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saying, “Where two or three are gathered together in my name, there am I in the midst of them.” “I will praise the Lord with my whole heart," says David, “in the congregation of the faithful.”Earth affords not a more impressive, affecting, and solemn sight, than that of a whole congregation uniting in acts of prayer and praise to the great Lord of all. In such a scene, also, the Christian peculiarly enjoys the privilege of the communion of saints.

5. But public worship is a privilege as well as a duty. To the Christian it is not a burdensome task, but a delightful employment, under the influences of the Holy Spirit, to join his fellow Christians in prayer and praise. Observe how David speaks “ One thing have I desired of the Lord, and that will I seek after, that I may dwell in the house of the Lord all the days of my life, to behold the beauty of the Lord, and to inquire in his temple.” “How amiable are thy tabernacles, O Lord of hosts; my soul longeth, yea, even fainteth, for the courts of the Lord; my heart and my flesh crieth out for the living God.” Hence the Sabbath is to the Christian a happy day. He looks forward to it with pleasure. He regrets its departure.

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THERE are some very important means of grace, and outward observances, which are plainly implied in the word of God, for the performance of


which we have few, if any, positive, plain, and express precepts. We are left to gather them from the examples of holy men, and from various incidental circumstances. Such, in some degree, is the duty of family worship.

It will not, however, be difficult to prove the obligation to family worship in various ways.

1. We are taught this duty by scriptural examples. Consider the example of Abraham, the father of the faithful, and the friend of God. His family piety is that for which he is blessed by Jehovah himself: "I know Abraham, that he will command his children, and his household after him, and they shall keep the way of the Lord to do justice and judgment, that the Lord may bring upon Abraham that which he hath spoken of him."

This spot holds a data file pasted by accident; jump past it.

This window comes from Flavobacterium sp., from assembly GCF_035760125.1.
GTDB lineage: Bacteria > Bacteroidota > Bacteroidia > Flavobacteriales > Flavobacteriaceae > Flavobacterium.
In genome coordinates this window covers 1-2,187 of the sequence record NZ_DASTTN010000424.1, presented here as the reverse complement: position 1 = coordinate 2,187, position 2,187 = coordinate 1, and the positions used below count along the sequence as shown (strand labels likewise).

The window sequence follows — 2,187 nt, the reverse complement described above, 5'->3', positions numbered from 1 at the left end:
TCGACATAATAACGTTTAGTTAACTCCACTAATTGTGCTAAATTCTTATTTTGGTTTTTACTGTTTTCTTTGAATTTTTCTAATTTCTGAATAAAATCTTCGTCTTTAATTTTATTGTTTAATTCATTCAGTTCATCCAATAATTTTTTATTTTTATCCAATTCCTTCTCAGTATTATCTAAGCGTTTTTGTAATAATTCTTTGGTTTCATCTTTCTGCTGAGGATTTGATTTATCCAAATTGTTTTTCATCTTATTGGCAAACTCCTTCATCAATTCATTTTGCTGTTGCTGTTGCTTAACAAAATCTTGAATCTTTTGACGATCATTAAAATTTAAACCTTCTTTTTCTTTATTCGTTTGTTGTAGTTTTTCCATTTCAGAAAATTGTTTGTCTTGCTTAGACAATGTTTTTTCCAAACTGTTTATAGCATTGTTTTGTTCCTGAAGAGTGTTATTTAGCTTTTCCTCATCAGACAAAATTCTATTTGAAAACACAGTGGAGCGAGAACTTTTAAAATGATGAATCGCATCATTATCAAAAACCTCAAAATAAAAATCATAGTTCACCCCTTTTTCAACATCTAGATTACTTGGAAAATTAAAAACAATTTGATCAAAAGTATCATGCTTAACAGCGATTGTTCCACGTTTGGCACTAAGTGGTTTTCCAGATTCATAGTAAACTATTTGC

Consider the holy determination of Joshua, who declared to all Israel, “Choose ye this day whom ye will serve; as for me and my house, we will serve the Lord.”

When David had brought the ark of God into Jerusalem with gladness, sacrifices, and thanksgivings, after discharging all his public duties, and blessing the people in the name of the Lord of hosts," he returned to bless his household."

Observe the praise given to Cornelius; he was " a devout man, and one that feared God, with all his house ; which gave much alms to the people, and prayed to God always.The early Christians practised this duty. St. Paul greets the church in the house of Priscilla and Aquila, when they were


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at Rome, and sends the salutation of the Church that was in their house when they were in Asia.

2. Threatenings are pronounced against those who disregard this duty. Those who neglect the worship of God in their families, lie, (awful thought!) under the displeasure of the Almighty, under the frown of the Most High. Observe (what is said, “ Pour out thy fury upon the heathen that know thee not, and upon the families that call not upon thy name.”

3. Family prayer has also some peculiar advantages. It is a most important means of propagating piety to posterity. Children are creatures of imitation. They love to copy all that they see in others. The characters of unborn generations may depend on your conduct in this matter.